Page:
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Are You Doing Business In The Cloud?

Are You Doing Business In The Cloud?

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    All of my email addresses are directed to my Gmail account. Most of the documents I need on a daily basis are on Google Docs. I’ve been slowly moving towards living in the cloud. In a way, this has been very good for me: I can access just about everything I want, whether I’m in my office, at someone else’s office, a friend’s house or anywhere else with an internet connection. But there are downsides. If something happens to one of the services I use, I’m up the proverbial creek — and the same is true if something happens to my internet connection.

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    Business In The Cloud

    Keeping personal data in the cloud is one thing, but uploading the information you rely on to earn a living is an entirely different matter. The benefits are huge. Just the ability to pull up files while visiting a client’s office can make the difference in landing an account. But risks go hand in hand with those benefits — the likelihood of something happening to your data in the cloud is about on par whether it’s personal or work-related, but the consequences can be far more complicated.

    So far, it’s been difficult to determine whether the risks outweigh the gains. Working from the cloud can be incredible: with just a netbook, you can often access everything you need for a project from half way around the globe. A business will to upload files to the cloud can make it much easier to work with telecommuting employees, along with clients who may need easy access to information. It doesn’t hurt that many online applications come with a price tag that makes the cost of the software many companies currently rely on absolutely laughable.

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    Personally, I’ve found that moving my own work into the cloud has made a major difference in my ability to work on projects. I can work just as easily from a coffee shop as from my office. There were no barriers to me moving my work into online applications, though: if I had needed a supervisor to sign off on my choice of applications and whether they were online, getting to the point that I am now might have been almost impossible.

    Getting The Okay

    Depending on who you work for, moving into the cloud may not be a simple matter. If you’re self-employed, you must reassure yourself that your information will be safe in the online applications you plan to use. That sort of reassurance can include:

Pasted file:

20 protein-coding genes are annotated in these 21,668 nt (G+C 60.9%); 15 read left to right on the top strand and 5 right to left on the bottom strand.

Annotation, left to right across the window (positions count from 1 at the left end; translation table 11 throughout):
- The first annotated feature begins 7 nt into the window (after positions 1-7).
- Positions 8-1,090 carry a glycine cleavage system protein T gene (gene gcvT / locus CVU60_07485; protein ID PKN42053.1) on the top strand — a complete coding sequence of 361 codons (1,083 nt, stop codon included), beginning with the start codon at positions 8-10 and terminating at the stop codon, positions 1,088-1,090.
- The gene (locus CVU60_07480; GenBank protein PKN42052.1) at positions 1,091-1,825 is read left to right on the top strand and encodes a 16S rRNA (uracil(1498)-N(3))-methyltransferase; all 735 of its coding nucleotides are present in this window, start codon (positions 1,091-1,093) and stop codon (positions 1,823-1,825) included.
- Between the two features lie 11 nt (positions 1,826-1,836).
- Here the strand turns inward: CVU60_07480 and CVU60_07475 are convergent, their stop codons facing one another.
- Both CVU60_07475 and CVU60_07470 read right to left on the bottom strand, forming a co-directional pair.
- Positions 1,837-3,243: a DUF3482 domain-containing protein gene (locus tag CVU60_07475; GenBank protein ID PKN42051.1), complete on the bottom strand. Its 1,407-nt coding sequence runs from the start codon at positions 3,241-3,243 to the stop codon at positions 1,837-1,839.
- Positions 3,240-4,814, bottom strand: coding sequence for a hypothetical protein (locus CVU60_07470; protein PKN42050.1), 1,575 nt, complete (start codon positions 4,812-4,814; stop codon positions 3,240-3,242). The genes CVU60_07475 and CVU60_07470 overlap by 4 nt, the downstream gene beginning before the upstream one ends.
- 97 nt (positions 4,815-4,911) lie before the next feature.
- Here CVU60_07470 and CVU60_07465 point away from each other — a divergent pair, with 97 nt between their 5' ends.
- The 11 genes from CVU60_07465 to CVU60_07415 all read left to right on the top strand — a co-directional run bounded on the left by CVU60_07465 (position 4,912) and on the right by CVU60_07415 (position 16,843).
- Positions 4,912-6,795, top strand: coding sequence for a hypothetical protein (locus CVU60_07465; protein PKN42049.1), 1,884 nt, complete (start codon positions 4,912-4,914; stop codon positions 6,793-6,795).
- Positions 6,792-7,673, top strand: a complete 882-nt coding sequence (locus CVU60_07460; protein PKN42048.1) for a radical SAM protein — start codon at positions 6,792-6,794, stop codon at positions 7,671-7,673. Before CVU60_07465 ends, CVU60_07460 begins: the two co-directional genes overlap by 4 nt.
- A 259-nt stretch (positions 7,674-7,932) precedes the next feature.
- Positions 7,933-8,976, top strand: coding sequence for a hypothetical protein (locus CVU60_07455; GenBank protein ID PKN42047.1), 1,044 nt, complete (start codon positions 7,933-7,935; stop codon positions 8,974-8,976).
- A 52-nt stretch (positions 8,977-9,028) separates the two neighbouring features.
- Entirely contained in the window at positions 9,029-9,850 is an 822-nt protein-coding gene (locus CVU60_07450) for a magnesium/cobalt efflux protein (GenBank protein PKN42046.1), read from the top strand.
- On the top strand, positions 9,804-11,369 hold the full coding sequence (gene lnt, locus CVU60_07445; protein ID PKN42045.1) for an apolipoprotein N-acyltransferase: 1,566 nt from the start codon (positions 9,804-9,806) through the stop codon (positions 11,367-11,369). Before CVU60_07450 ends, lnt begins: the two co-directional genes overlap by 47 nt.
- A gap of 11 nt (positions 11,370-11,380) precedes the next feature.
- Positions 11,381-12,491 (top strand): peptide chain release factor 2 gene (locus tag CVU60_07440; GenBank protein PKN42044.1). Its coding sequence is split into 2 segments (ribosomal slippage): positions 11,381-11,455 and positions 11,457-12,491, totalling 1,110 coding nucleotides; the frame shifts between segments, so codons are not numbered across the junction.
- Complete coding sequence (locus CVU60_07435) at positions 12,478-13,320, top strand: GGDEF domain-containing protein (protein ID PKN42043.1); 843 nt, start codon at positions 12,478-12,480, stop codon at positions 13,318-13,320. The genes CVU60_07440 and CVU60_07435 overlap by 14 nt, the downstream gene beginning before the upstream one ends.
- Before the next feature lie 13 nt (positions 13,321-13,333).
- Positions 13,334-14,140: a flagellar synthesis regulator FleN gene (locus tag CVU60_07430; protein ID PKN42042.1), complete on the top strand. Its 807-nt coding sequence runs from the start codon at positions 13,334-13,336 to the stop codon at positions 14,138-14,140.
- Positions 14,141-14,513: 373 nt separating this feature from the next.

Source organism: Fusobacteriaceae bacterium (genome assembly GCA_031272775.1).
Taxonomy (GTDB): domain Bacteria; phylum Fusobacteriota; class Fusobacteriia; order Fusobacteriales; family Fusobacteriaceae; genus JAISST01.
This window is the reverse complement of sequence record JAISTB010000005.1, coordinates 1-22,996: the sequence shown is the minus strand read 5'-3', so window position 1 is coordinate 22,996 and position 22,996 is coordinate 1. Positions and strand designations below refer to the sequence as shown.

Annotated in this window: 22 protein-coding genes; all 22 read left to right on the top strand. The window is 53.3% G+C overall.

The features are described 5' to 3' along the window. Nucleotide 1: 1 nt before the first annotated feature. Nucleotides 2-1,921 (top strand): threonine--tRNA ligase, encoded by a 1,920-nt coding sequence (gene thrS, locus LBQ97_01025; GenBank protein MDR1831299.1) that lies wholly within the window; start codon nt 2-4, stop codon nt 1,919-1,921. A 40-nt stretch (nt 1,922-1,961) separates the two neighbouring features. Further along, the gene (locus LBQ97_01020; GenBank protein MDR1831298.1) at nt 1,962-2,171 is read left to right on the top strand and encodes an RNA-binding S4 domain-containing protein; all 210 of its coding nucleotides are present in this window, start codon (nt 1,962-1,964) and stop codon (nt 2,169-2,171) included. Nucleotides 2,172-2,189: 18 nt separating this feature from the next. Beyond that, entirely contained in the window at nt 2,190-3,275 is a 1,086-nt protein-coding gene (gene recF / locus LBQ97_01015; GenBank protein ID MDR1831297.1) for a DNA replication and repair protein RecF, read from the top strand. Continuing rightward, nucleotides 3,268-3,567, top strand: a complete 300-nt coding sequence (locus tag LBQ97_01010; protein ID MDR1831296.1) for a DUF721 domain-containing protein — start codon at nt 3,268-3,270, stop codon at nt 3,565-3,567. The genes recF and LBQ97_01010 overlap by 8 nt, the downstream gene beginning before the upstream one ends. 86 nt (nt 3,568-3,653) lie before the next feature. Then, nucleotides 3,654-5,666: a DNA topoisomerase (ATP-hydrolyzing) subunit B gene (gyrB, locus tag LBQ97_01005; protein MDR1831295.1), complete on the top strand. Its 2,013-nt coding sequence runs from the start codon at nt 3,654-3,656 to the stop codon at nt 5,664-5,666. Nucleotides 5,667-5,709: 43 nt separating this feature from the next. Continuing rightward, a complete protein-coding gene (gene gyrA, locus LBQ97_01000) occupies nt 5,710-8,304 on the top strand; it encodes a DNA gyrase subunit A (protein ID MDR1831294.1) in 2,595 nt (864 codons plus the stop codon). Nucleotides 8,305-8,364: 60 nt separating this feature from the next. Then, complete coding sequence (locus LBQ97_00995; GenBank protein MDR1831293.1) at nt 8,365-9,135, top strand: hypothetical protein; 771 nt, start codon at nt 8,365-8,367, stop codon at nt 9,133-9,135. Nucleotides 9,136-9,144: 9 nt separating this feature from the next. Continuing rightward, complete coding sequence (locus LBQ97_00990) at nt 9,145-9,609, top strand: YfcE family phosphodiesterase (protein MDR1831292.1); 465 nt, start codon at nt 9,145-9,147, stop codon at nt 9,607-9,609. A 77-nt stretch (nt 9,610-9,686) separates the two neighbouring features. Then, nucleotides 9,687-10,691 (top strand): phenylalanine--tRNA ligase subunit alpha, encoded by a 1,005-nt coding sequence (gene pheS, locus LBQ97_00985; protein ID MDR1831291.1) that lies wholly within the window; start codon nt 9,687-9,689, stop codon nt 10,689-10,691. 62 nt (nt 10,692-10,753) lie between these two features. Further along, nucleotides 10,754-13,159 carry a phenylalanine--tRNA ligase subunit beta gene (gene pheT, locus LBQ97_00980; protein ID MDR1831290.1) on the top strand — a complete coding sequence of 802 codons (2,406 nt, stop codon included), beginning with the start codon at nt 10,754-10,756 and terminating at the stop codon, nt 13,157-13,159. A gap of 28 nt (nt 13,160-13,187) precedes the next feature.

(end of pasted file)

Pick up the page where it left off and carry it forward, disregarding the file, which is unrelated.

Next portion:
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    • Security: If you’re placing any sort of sensitive material online — financial information or files your competitors would be very interested in looking at — you’ll want to double check that each application you use has sufficient security measures in place to protect your data.
    • Backups: In the event that something happens to your data online, you’ll want to make sure that you have a backup in place — even if that means manually downloading your data on a regular basis. Remember, not even Gmail works perfectly every day.
    • Contingency Plan: Making sure that you have access to your information goes beyond creating a backup. If you’re planning a presentation that relies on a file you’ve saved to an online application, for instance, have a contingency plan in place in case you don’t have internet access or you’re not on a computer with the right software to use it.

    All that is necessary just to make sure that you’re able to work in the cloud effectively. If you’re adding an employer to the equation, though, things get more complicated. At a bare minimum, you’ll have to convince your supervisor that your idea to work in the cloud is not only effective but will clearly help the company.

    When it comes to working in the cloud, the “better to beg forgiveness than ask permission” approach seldom works. If you’re thinking of taking even a small amount of your employer’s information into the cloud, I’d recommend against it. Some employees sign contracts specifically stating that they will not share information with a third party — which can include Google Docs. Others get issued a company handbook stating essentially the same thing. That means uploading information to the cloud could constitute a firing offense if something goes wrong.

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    That doesn’t mean that you can’t convince your higher ups to move into the cloud, though: it just means that you’re going to need to be able to reassure them on issues like security and backups before you even think of uploading one file.

    Are You In The Cloud?

    Have you already moved into the cloud? If so, it would be great if you’d be willing to share in the comments how you addressed the issues that go with keeping important information in the cloud. Personally, I stick with a handful of trusted sites, and I still have a few pieces of information I don’t put into the cloud. For instance, I keep my financial records on just one computer in my office.